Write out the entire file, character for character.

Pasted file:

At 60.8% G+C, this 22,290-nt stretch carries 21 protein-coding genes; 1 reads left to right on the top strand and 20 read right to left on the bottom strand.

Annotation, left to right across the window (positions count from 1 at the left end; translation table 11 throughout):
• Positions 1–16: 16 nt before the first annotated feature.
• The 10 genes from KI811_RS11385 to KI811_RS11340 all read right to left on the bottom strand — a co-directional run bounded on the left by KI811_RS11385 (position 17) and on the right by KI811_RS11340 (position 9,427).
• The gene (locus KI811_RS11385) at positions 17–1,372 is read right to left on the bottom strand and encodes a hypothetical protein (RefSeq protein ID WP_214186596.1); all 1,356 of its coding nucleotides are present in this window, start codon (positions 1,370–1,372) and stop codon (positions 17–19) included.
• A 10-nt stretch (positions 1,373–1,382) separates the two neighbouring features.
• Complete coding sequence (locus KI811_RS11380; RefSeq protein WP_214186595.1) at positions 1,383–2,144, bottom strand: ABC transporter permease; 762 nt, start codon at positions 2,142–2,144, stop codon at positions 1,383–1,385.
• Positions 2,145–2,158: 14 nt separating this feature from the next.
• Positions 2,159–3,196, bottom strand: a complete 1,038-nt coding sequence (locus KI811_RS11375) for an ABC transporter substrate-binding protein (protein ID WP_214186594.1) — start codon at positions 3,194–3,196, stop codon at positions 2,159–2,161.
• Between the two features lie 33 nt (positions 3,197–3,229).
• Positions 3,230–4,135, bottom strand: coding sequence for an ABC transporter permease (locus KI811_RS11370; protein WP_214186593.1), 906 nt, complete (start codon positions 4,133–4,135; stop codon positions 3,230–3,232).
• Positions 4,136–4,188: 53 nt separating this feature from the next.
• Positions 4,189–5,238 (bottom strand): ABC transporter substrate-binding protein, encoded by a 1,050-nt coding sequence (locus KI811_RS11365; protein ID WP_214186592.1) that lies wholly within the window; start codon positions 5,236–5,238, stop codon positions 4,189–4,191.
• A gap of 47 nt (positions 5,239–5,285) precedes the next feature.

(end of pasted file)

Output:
At 60.8% G+C, this 22,290-nt stretch carries 21 protein-coding genes; 1 reads left to right on the top strand and 20 read right to left on the bottom strand.

Annotation, left to right across the window (positions count from 1 at the left end; translation table 11 throughout):
• Positions 1–16: 16 nt before the first annotated feature.
• The 10 genes from KI811_RS11385 to KI811_RS11340 all read right to left on the bottom strand — a co-directional run bounded on the left by KI811_RS11385 (position 17) and on the right by KI811_RS11340 (position 9,427).
• The gene (locus KI811_RS11385) at positions 17–1,372 is read right to left on the bottom strand and encodes a hypothetical protein (RefSeq protein ID WP_214186596.1); all 1,356 of its coding nucleotides are present in this window, start codon (positions 1,370–1,372) and stop codon (positions 17–19) included.
• A 10-nt stretch (positions 1,373–1,382) separates the two neighbouring features.
• Complete coding sequence (locus KI811_RS11380; RefSeq protein WP_214186595.1) at positions 1,383–2,144, bottom strand: ABC transporter permease; 762 nt, start codon at positions 2,142–2,144, stop codon at positions 1,383–1,385.
• Positions 2,145–2,158: 14 nt separating this feature from the next.
• Positions 2,159–3,196, bottom strand: a complete 1,038-nt coding sequence (locus KI811_RS11375) for an ABC transporter substrate-binding protein (protein ID WP_214186594.1) — start codon at positions 3,194–3,196, stop codon at positions 2,159–2,161.
• Between the two features lie 33 nt (positions 3,197–3,229).
• Positions 3,230–4,135, bottom strand: coding sequence for an ABC transporter permease (locus KI811_RS11370; protein WP_214186593.1), 906 nt, complete (start codon positions 4,133–4,135; stop codon positions 3,230–3,232).
• Positions 4,136–4,188: 53 nt separating this feature from the next.
• Positions 4,189–5,238 (bottom strand): ABC transporter substrate-binding protein, encoded by a 1,050-nt coding sequence (locus KI811_RS11365; protein ID WP_214186592.1) that lies wholly within the window; start codon positions 5,236–5,238, stop codon positions 4,189–4,191.
• A gap of 47 nt (positions 5,239–5,285) precedes the next feature.